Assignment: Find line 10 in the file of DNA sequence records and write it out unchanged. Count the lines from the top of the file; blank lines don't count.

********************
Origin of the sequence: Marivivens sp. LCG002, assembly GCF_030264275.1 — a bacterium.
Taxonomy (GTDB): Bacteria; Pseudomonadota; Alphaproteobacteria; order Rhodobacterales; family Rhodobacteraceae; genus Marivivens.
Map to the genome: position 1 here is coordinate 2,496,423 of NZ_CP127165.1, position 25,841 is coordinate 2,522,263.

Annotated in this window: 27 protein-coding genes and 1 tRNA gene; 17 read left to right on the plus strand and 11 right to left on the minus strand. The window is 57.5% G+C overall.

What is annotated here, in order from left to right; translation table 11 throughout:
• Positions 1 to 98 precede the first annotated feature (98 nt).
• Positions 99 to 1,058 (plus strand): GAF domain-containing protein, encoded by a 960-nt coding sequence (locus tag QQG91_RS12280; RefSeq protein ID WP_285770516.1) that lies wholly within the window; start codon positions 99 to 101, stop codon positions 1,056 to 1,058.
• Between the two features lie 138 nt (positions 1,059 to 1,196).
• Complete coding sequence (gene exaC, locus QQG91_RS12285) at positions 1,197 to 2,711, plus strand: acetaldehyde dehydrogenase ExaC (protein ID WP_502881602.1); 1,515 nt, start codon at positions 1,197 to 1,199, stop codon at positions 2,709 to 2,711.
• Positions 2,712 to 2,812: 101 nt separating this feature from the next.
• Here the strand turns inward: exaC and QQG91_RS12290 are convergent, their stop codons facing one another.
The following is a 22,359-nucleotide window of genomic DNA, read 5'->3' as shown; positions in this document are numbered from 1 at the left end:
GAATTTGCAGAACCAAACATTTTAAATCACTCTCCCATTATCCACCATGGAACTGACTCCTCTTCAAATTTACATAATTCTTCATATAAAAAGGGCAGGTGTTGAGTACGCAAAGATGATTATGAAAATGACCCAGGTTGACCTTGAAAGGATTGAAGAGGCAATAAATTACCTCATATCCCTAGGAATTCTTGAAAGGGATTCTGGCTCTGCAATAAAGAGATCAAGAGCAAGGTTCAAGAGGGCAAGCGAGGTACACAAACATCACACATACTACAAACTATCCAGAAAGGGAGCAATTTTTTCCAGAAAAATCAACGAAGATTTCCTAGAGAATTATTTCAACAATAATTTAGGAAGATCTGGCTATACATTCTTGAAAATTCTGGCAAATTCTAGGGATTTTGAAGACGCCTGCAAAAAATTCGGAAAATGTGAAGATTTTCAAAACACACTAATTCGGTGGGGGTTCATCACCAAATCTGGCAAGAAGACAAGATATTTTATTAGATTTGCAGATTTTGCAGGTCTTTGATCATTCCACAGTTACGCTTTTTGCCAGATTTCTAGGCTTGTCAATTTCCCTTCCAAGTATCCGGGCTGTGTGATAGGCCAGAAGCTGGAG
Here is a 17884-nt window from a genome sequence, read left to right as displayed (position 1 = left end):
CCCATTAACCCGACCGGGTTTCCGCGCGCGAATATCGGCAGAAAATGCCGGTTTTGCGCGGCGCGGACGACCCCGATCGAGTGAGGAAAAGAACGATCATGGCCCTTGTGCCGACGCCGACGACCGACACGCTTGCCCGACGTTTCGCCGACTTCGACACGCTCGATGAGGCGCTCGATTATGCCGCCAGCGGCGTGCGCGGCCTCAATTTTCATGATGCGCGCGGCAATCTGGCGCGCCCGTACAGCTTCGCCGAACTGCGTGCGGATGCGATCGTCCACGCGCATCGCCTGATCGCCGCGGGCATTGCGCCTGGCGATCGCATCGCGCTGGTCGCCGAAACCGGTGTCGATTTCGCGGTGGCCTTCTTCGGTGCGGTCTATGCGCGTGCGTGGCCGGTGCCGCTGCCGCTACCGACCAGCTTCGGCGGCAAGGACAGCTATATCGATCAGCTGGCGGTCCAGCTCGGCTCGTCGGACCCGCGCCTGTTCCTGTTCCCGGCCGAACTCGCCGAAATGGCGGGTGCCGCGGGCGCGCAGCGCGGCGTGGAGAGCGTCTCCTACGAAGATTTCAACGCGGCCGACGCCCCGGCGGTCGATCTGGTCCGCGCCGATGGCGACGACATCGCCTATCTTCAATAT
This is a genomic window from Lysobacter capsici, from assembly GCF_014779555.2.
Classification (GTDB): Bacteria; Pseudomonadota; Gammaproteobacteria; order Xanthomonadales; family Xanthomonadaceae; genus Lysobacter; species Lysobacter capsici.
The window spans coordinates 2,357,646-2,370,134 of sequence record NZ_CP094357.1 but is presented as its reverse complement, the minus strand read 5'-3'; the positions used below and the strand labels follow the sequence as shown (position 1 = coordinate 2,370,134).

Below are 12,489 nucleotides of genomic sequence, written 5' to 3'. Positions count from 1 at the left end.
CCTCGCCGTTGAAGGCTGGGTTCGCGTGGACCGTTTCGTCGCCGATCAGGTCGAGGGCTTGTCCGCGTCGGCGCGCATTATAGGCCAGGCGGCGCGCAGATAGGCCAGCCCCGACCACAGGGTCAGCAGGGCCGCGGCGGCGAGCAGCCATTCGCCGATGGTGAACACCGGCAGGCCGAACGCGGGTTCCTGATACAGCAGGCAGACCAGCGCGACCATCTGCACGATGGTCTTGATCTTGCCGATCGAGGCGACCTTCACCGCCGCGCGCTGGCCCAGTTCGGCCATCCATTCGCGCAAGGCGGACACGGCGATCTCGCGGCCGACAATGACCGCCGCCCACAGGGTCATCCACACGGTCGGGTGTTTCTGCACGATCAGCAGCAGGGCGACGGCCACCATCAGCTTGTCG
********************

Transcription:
• Positions 2,712 to 2,812: 101 nt separating this feature from the next.